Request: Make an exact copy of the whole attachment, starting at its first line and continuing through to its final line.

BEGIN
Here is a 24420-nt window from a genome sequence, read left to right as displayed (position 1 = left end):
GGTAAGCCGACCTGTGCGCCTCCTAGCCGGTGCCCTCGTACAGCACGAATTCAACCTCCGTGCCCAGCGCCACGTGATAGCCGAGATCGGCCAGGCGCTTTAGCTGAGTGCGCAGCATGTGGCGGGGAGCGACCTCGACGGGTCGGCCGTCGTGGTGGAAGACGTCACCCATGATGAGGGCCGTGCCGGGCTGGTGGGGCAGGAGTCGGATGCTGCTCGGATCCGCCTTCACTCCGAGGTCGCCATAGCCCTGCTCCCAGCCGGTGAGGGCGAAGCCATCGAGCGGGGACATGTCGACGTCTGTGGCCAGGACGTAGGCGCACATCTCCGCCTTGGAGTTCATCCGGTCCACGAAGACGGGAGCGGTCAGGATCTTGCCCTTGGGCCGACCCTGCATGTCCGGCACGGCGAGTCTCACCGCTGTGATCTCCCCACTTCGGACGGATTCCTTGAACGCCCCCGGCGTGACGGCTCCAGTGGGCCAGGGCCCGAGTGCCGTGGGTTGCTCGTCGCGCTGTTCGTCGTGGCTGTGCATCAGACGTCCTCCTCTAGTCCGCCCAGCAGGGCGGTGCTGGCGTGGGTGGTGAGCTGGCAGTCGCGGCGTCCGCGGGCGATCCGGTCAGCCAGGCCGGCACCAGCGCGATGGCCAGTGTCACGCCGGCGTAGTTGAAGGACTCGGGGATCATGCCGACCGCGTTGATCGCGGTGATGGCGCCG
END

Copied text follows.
Here is a 24420-nt window from a genome sequence, read left to right as displayed (position 1 = left end):
GGTAAGCCGACCTGTGCGCCTCCTAGCCGGTGCCCTCGTACAGCACGAATTCAACCTCCGTGCCCAGCGCCACGTGATAGCCGAGATCGGCCAGGCGCTTTAGCTGAGTGCGCAGCATGTGGCGGGGAGCGACCTCGACGGGTCGGCCGTCGTGGTGGAAGACGTCACCCATGATGAGGGCCGTGCCGGGCTGGTGGGGCAGGAGTCGGATGCTGCTCGGATCCGCCTTCACTCCGAGGTCGCCATAGCCCTGCTCCCAGCCGGTGAGGGCGAAGCCATCGAGCGGGGACATGTCGACGTCTGTGGCCAGGACGTAGGCGCACATCTCCGCCTTGGAGTTCATCCGGTCCACGAAGACGGGAGCGGTCAGGATCTTGCCCTTGGGCCGACCCTGCATGTCCGGCACGGCGAGTCTCACCGCTGTGATCTCCCCACTTCGGACGGATTCCTTGAACGCCCCCGGCGTGACGGCTCCAGTGGGCCAGGGCCCGAGTGCCGTGGGTTGCTCGTCGCGCTGTTCGTCGTGGCTGTGCATCAGACGTCCTCCTCTAGTCCGCCCAGCAGGGCGGTGCTGGCGTGGGTGGTGAGCTGGCAGTCGCGGCGTCCGCGGGCGATCCGGTCAGCCAGGCCGGCACCAGCGCGATGGCCAGTGTCACGCCGGCGTAGTTGAAGGACTCGGGGATCATGCCGACCGCGTTGATCGCGGTGATGGCGCCG